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Great Plug for the Second Amendment Sisters


NES Member
Feb 27, 2005
Plymouth, MA
Feedback: 11 / 0 / 0

Women with weapons

By Elizabeth Dinan
[email protected]

Jenn Coffey is a nurse, mother of a 12-year-old son and owner of a .45-caliber Smith & Wesson she bought because she likes the way it fits in a purse.

Coordinator of the N.H. chapter of the Second Amendment Sisters, a national women's gun-advocacy organization, Coffey shot her first round in the back yard of her husband's former Kentucky home and has enjoyed target shooting since. Pistol shooting has become her favorite, while launching a mission to protect the Second Amendment -- the right for a "well-regulated militia" and to keep and bear arms.

The national Second Amendment Sisters was formed in 1999 in response to the anti-gun Million Mom March.

"Crime happens everywhere," Coffey said, while citing national statistics saying unarmed women are 10 times more likely to be raped.

"I don't want to be raped. I don't want to be robbed, " she said as her reasons for having guns and a permit to carry them concealed. "I don't know a single person who looks forward to confronting a criminal. A simple showing of the gun is ordinarily enough to make them turn tail and run away. And criminals are always looking for easy targets."

Making women less-easy targets is one of Coffey's goals as New Hampshire's Second Amendment Sisters coordinator, a position she assumed in December. One reason women are joining the local chapter, for which Coffey doesn't have membership numbers, is to participate in women-only gun instruction classes.

"I think women empower women," she said. "We're more comfortable together."

Coffey suggests women first take a basic pistol class to learn about firearms and firearms safety. When it comes to buying guns, it's a matter of trying many out and personal preference, she said.

"Some prefer revolvers, some prefer semiautomatics. It depends on the shape of your hand and what you feel comfortable with. ... I would always recommend you shoot a firearm before you purchase it. Try it out and see how it feels to you."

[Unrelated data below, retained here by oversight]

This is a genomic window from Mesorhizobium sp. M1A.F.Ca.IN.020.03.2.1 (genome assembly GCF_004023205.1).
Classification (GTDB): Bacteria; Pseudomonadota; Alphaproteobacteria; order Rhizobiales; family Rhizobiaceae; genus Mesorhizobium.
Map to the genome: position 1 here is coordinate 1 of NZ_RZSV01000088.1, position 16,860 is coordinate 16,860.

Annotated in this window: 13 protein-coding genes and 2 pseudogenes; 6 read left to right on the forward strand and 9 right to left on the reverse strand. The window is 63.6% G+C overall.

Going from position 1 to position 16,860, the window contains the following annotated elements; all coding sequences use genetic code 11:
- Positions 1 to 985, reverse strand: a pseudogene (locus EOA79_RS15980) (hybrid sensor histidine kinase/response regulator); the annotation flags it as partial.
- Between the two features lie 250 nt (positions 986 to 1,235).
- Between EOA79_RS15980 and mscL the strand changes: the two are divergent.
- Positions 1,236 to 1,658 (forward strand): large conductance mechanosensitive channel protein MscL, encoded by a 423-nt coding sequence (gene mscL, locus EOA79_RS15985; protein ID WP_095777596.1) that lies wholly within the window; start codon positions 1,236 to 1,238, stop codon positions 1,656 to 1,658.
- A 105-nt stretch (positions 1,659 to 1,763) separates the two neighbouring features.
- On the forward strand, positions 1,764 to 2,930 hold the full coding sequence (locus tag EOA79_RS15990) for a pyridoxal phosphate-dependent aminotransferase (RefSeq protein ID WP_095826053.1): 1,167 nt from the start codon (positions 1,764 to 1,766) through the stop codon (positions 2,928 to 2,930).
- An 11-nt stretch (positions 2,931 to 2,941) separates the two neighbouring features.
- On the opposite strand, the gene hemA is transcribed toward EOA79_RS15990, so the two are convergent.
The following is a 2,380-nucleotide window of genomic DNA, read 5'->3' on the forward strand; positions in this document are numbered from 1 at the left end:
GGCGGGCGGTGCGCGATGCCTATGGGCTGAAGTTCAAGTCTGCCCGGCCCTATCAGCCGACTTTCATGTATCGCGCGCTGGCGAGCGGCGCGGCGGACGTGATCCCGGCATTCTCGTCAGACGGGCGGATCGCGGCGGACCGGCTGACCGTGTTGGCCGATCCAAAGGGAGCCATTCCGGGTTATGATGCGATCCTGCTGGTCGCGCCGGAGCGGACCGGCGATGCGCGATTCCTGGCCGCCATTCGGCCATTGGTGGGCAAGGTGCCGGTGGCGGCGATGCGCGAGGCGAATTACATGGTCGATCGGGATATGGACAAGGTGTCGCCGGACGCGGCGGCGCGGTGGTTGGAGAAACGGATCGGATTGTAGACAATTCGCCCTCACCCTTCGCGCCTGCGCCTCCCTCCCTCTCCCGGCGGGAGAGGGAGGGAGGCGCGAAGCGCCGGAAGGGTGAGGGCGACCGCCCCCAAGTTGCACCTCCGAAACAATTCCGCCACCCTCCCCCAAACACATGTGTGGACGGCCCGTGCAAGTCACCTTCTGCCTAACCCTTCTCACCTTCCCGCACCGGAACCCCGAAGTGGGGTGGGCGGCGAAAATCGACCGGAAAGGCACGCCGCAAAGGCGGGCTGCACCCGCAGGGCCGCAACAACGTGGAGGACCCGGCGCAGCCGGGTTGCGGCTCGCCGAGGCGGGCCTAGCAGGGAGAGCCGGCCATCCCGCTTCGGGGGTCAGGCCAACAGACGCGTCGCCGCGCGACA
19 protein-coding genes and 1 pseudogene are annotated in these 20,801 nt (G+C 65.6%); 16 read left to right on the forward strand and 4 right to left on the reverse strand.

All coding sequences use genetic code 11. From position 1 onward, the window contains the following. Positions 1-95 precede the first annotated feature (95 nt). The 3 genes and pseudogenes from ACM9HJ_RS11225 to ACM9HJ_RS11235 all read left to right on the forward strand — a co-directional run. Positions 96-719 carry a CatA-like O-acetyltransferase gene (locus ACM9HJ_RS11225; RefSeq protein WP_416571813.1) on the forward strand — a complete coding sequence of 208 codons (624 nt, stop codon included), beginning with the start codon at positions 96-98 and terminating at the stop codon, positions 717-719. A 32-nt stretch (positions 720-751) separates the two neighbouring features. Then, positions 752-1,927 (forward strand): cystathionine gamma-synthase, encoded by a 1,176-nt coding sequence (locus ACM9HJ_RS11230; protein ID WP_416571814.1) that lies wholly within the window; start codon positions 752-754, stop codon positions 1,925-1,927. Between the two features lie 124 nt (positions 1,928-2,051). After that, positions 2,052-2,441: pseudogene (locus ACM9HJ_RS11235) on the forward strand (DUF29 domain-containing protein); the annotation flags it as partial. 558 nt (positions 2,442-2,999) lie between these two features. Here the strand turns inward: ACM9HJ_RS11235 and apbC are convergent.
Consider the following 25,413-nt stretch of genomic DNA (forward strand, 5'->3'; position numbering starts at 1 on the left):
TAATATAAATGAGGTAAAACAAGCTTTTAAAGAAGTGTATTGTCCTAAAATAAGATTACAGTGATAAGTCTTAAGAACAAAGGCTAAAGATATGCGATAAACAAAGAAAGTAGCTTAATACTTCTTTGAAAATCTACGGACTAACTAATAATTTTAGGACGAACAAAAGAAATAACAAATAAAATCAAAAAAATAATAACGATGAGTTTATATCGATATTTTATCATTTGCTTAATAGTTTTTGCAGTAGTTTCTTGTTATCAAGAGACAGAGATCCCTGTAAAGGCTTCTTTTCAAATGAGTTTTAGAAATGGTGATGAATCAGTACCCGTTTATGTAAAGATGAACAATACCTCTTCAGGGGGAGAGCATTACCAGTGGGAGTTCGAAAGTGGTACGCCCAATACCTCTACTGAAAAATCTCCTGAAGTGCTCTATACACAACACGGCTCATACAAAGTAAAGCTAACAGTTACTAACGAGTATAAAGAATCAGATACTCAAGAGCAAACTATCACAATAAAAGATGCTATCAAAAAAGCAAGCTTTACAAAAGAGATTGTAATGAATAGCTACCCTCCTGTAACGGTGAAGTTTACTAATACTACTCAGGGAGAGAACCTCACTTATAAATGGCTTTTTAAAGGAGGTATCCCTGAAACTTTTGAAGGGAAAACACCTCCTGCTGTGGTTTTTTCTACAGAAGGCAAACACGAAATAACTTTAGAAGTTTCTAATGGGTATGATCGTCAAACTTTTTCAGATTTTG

Coffey also advocates teaching firearms safety to children, not necessarily to encourage shooting, but safety in a state with many hunters.

"I teach my kid to be safe because you just don't know," she said. "I don't know of a parent who ever asked me if I have firearms in my house."

Genie Jennings is Maine's Second Amendment Sisters coordinator, a chapter which co-hosts firearms clinics for women with the Kittery Trading Post. A ski instructor, Jennings took a firearms class for her hunter husband after the couple shot at tin cans with a .22 and she enjoyed it.

Last year, Jennings searched for an instructional class for women and the closest thing she could find was in Massachusetts, hosted by Second Amendment Sisters. After learning there was nothing like it in Maine, Jennings, who said, "I don't join things in general," started a Maine chapter.

Since the last Kittery Trading Post women's firearms clinic, membership in Maine's chapter has increased 500 percent, Jennings said, bringing it to a grand total of six members.

"If you're in the gun movement, you've heard of us, and if you're in the Million Mom movement, you've heard of us," she said, adding she hopes other women will join with time.

"Self-defense is a basic human right," she said. "Women are smaller and weaker. We need something else for protection."

But why a group exclusively for women?

"It's an answer to that female voice that says, Oh my goodness, get those things away,'" she said. "We feel that being all female gives us credibility when we say guns are a tool and we want this tool available to us."

Some women take the class because they're "terrified of guns," she said. They start with .22s because they're easy to handle, don't have a lot of kick, and don't make a lot of noise.

"As women get exposed to that type of tool, they lose that terror," Jennings said. "There's so much publicity about how terrible these things are, that you'd think they drop off tables or out of drawers."

At the last class, women "ran the gamut" from teens to grandmothers, she said.

"It's a matter of choice," Jennings said. "There are women who've made the choice that they're going to defend themselves and their families."

In New Hampshire, Coffey said her organization is willing to offer instruction to women across the state, if they provide a host site.
It was a good article, but it was missing some real important info:

- How about stating in the article HOW to reach these state coordinators of SAS?

- How about providing the URL for each state's org so folks can join if they want to?

I met Genie and her Husband at last year's SAS BBQ in MA. A very nice lady (and Husband) who I enjoyed meeting and talking with. I did tell her about this forum, but I don't think she ever joined.

It's a shame that in a year she doesn't have more than 6 total members! However, since you can't actually join the local chapters, you must join the national org instead and they notify the chapter local to you, it's not as easy as it should be. This also explains the remark by the NH Coordinator who said she doesn't know how many members she has.
I think one of the issues up in Maine and NH is that they really don't need SAS in that shooting isn't as threatened as it is here in MA. I know that the MA chapter is one of the more active ones, as is Ohio and one other 'rights-infringed' state, it might be New Jersey or Maryland.

I just know that it is a lot of work to startup and run any org. To only have 5 other members a year later takes sheer stubbornness to keep at it! I admire her.
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